​Sinn Féin supporters were delighted with the news that Pat Cullen, chief executive and general secretary of the Royal College of Nursing, is standing for their party for Fermanagh and South Tyrone in the general election.

Published: 6 June 2024

That it’s such a marginal seat (just 57 votes separated the Ulster Unionist Party and SF) has been a constant worry for the lads in the Felons Club who dictate strategy.

At the end of May, bystanders wondered why the popular Michelle Gildernew was being allowed to quit as an MP to run for the EU parliament. But abracadabra, almost immediately after that sad announcement, up popped a lass from Carrickmore with a public profile so high she was fifteenth on the New Statesman’s 2023 Left Power List.

She has a background as a mental health and community nurse, has run the largest nursing union in the world with almost half a million members, a turnover of £96 million and close on almost a thousand staff and conducted herself creditably on the airwaves throughout the UK as a spokesperson for striking nurses.

“I have dedicated my life to improving conditions for health workers,” Ms Cullen explained “and I will bring that same determination to serving you all as MP for strong leadership and positive change.”

“Pat, you can’t if you fail to take your seat if elected,” was a typically unhelpful comment on social media. “Why would someone who has been a trade union lobbyist for decades, advocating legislative change via parliament, now seek to be part of a historically nonsensical abstentionist policy towards our parliament?”

And as another critic added, “You won’t serve anyone as an MP whether you’re elected to do it or not. You’ll refuse to take your seat and you will do what you’re told.”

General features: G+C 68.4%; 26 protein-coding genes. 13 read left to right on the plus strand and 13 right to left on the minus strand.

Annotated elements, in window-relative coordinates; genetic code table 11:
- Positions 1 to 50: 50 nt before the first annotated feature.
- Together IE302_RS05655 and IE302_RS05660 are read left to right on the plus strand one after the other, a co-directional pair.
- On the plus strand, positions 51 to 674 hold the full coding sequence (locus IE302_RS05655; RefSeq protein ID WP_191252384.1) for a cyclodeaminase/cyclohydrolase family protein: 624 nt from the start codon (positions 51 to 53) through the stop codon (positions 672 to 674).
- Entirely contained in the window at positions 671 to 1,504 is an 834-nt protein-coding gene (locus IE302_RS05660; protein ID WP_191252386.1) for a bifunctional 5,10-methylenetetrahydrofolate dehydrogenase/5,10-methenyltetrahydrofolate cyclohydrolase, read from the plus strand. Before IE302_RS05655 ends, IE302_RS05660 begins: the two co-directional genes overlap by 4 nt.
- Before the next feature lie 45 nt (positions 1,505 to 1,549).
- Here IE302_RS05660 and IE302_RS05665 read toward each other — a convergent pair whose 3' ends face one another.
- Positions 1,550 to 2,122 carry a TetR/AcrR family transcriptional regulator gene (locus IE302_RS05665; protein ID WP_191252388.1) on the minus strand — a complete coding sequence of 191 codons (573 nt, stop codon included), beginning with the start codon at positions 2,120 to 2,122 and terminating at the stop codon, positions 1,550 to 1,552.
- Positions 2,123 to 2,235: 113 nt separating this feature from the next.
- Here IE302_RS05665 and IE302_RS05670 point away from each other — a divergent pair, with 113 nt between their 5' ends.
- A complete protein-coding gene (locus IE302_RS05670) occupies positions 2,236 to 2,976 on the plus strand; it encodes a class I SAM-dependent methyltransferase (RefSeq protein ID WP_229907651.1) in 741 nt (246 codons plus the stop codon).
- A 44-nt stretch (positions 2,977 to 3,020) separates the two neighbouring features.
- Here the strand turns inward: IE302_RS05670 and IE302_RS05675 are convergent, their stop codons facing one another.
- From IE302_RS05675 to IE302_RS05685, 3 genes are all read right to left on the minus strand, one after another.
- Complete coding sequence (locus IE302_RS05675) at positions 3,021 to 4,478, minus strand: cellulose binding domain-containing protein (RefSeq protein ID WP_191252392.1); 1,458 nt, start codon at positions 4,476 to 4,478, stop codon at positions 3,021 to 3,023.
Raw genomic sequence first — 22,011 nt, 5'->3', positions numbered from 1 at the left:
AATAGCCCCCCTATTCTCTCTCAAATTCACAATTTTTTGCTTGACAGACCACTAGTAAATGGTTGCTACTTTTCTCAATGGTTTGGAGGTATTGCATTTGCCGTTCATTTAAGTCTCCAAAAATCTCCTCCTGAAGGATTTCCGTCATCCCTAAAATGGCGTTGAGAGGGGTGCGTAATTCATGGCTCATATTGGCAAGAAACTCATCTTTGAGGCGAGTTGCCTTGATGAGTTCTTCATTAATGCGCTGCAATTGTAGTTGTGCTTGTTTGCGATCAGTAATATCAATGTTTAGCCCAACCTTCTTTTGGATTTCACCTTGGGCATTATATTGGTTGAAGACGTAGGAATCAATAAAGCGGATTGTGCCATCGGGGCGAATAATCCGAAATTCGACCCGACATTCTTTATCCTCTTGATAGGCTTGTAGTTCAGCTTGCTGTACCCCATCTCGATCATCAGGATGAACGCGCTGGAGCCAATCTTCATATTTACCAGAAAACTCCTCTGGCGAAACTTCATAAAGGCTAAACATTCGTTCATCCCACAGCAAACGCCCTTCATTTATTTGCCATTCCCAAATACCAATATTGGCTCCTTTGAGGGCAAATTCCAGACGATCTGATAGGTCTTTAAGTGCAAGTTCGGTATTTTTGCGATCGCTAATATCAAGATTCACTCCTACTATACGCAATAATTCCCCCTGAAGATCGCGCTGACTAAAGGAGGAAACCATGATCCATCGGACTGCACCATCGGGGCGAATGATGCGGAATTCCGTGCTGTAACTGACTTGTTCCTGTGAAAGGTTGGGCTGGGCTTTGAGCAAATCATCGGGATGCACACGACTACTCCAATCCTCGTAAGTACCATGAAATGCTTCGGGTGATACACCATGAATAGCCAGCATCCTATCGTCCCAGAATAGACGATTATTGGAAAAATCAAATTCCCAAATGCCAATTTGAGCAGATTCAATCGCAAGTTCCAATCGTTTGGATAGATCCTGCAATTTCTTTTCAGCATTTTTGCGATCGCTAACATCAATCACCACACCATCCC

Now why would anyone give up all that power and an annual salary of almost £200,000 for a non-job like that?

Guesses? The Shinners have been steadily plunging in the polls, Mary Lou McDonald is losing her lustre, Michelle O’Neill was humiliated at the Covid inquiry, the party has its eye on the Irish presidency in 2025 and it’s time for another woman with bright jackets and plenty of chutzpah.

Ms Cullen revealed in August last year that she believed that “the only hope for the NHS is reunification”, which considering the state of the Irish health service is the statement of a true believer. It sounds as if she and the Sinn Fein leadership could have big plans for her. If, of course, she wins the seat.

How can she be stopped?

Step forward warriors like Aileen Quinton, whose mother Alberta was murdered in the IRA Remembrance Day Enniskillen bomb in 1987. “How many nurses did they murder?” she asked. “All murdered in one bomb, that apparently there was ‘no alternative’ to.”

Alberta Quinton had worked full-time job as a nursing sister while bringing up four children and was known throughout Fermanagh as Sister Quinton. She and her friend 70-year-old retired nurse Jessie Johnston and her retired ambulance-driver husband Kit were chatting when the bomb blew them up. Student nurse Marie Wilson was only 20 when she died buried in rubble. Her father Gordon’s account of their last conversation as he lay beside her moved people throughout the British Isles and far beyond.

“General elections are our greatest democratic exercise,” declared Ms Cullen a few days before resigning her job to join an organisation that eulogises murderers.

On social media there are innumerable people pointing out the ironies of Ms Cullen’s new loyalties. Many cite the horrors endured by a health service that as one critic put it, was “distracted by putting people’s kneecaps back together, or reattaching various limbs, or dealing with a variety of other physical trauma (entry/exit wounds, Semtex burns and baseball bat bruises) which seem unique to that corner of the UK”.

So far Ms Cullen has evaded answering awkward question, and has not for example responded to News Letter queries as to her view of IRA violence. I say bring them on. As the one-time prison governor and now highly influential counter-extremist academic Fermanagh man Ian Acheson says, asking her about her personal morality on terrorists “her party still venerates as ‘patriots’ is highly valid…and highly inconvenient”.

The water could become much choppier than Ms Cullen was led to believe.

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